• Relevancy: Make sure that your boilerplate is relevant for the searcher. If it makes sense to put it in your title tag, do it!
  • Length: Usually, longer boilerplate and brand words can do more harm than short boilerplate, because they dilute the title tag relevancy.
  • Clickability: Words like “Sale”, “Solved”, “Free”, “2020”, and “New” can make your title more clickable, leading to higher CTRs.

These four points should help you answer that question. If you really must know, though? Test some changes on your site! But maybe, before testing, you want to evaluate your brand strength and relevancy of your boilerplate.

How to determine your brand strength and boilerplate relevancy

“For each piece of boilerplate, determine the number of URLs on your site that rank/receive traffic for those keywords.”

Cyrus shows how to do it in the Search Console:

+ Enter the brand boilerplate as a query filter and see how many URLs receive traffic for queries that include that keyword.

So, if for instance, your brand receives many queries, it means that you have a strong presence. And so you should include your business name in the title tags.

Do this for categories, product categories, or other keywords and the results will tell the relevance of these ones.

But as The Crew always suggests, let data talk. In other words, test, test, test!


MICROSOFT: The team over at Microsoft has been busy with advertising updates yesterday. And, on Friday, they announced access to three additional targeting options.

BING: SEO for Bing might not get the same level of attention as it does for Google (and for good reason), but the second-in-line search engine just announced a robots.txt testing tool that should prove helpful.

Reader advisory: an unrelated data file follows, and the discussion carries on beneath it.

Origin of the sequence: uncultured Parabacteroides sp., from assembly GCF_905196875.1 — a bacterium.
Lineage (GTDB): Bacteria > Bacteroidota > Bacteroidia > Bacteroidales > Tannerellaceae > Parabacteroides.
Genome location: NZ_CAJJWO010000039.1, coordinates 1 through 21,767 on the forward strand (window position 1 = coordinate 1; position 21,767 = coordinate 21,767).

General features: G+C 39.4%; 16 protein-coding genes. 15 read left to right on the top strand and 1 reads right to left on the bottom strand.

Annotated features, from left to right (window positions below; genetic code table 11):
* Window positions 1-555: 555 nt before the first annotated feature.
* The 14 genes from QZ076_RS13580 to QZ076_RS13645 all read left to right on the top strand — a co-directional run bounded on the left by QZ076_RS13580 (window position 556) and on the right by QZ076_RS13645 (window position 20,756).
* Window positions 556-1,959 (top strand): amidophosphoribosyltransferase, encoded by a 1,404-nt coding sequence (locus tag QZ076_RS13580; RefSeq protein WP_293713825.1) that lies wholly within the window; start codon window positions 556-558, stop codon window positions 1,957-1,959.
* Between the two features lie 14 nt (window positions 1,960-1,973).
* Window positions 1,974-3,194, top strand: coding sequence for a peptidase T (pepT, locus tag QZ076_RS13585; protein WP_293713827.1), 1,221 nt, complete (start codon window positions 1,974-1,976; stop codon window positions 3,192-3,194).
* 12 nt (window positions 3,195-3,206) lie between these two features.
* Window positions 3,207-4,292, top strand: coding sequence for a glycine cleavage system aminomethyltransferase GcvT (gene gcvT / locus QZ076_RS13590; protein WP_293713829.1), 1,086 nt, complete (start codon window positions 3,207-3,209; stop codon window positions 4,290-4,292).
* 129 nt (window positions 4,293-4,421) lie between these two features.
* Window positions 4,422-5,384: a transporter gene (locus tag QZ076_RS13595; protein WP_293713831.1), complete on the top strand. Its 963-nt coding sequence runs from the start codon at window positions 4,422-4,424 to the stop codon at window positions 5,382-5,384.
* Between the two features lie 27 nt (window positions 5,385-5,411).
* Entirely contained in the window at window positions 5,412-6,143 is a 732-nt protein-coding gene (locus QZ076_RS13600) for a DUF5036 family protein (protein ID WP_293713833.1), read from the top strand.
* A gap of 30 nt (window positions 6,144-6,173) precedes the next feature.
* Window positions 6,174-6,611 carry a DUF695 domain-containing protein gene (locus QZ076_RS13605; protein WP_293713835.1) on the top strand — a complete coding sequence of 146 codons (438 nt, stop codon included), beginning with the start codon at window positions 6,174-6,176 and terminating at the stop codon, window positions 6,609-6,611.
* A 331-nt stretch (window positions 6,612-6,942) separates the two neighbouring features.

FACEBOOK: Data portability for Facebook is getting a little bit easier, as the company is now adding new options to transfer data off the platform.

SEO: Brain Freiesleben on Twitter pointed out that he’s seeing fewer Featured Snippets results on Google – many people in the comments agreed. It’s just a minor change for now, though.

FACEBOOK: New personalization tools are now available for Facebook Watch. The company revealed last week that Watch receives more than 1.25B visitors per month, so it’s not surprising to see more updates rolling out for the platform.

AMAZON: According to Fakespot, 58% of products on Amazon UK have fake reviews. And the e-commerce giant just took down 20k suspicious reviews. They were all written by just 7 reviewers.


It’s that time of the week again! Which subject line from last week do you think got the highest open rate? Here are the options:

🤫 Rumors.
🐸 Meme game.
💥 Adpocalypse.
✂️ Stitch.

You can vote on Twitter here!


Cool tech, (funny) business, lifestyle and all the other things marketers like to chat about while sipping cocktails by the pool.

Is it a Kentucky Derby horse or an ad agency?


The Kentucky Derby happened over the weekend. A horse named Authentic won. If, like us, this means pretty much nothing to you, don’t worry – we’re not writing a piece about the Derby.

We are writing, though, about a fun video segment Adweek just did about the names of the horses, titled: Kentucky Derby Horse or Ad Agency?

It’s exactly what it sounds like. Adweek called out the names of horses and ad agencies to a handful of copywriters and marketers, and unsurprisingly, nobody got all the answers right. Here are a couple of the harder ones:

Mojo Supermarket – believe it or not, that’s the name of an agency.
Thousand Words – that’s a horse!
Magnificent – agency.
Winning Impression – this is a horse, too, but it’d make a great ad agency name.

Yeah, there’s pretty much no way to tell the difference… If you’re trying to name an agency, try watching a couple of horse races for some inspiration!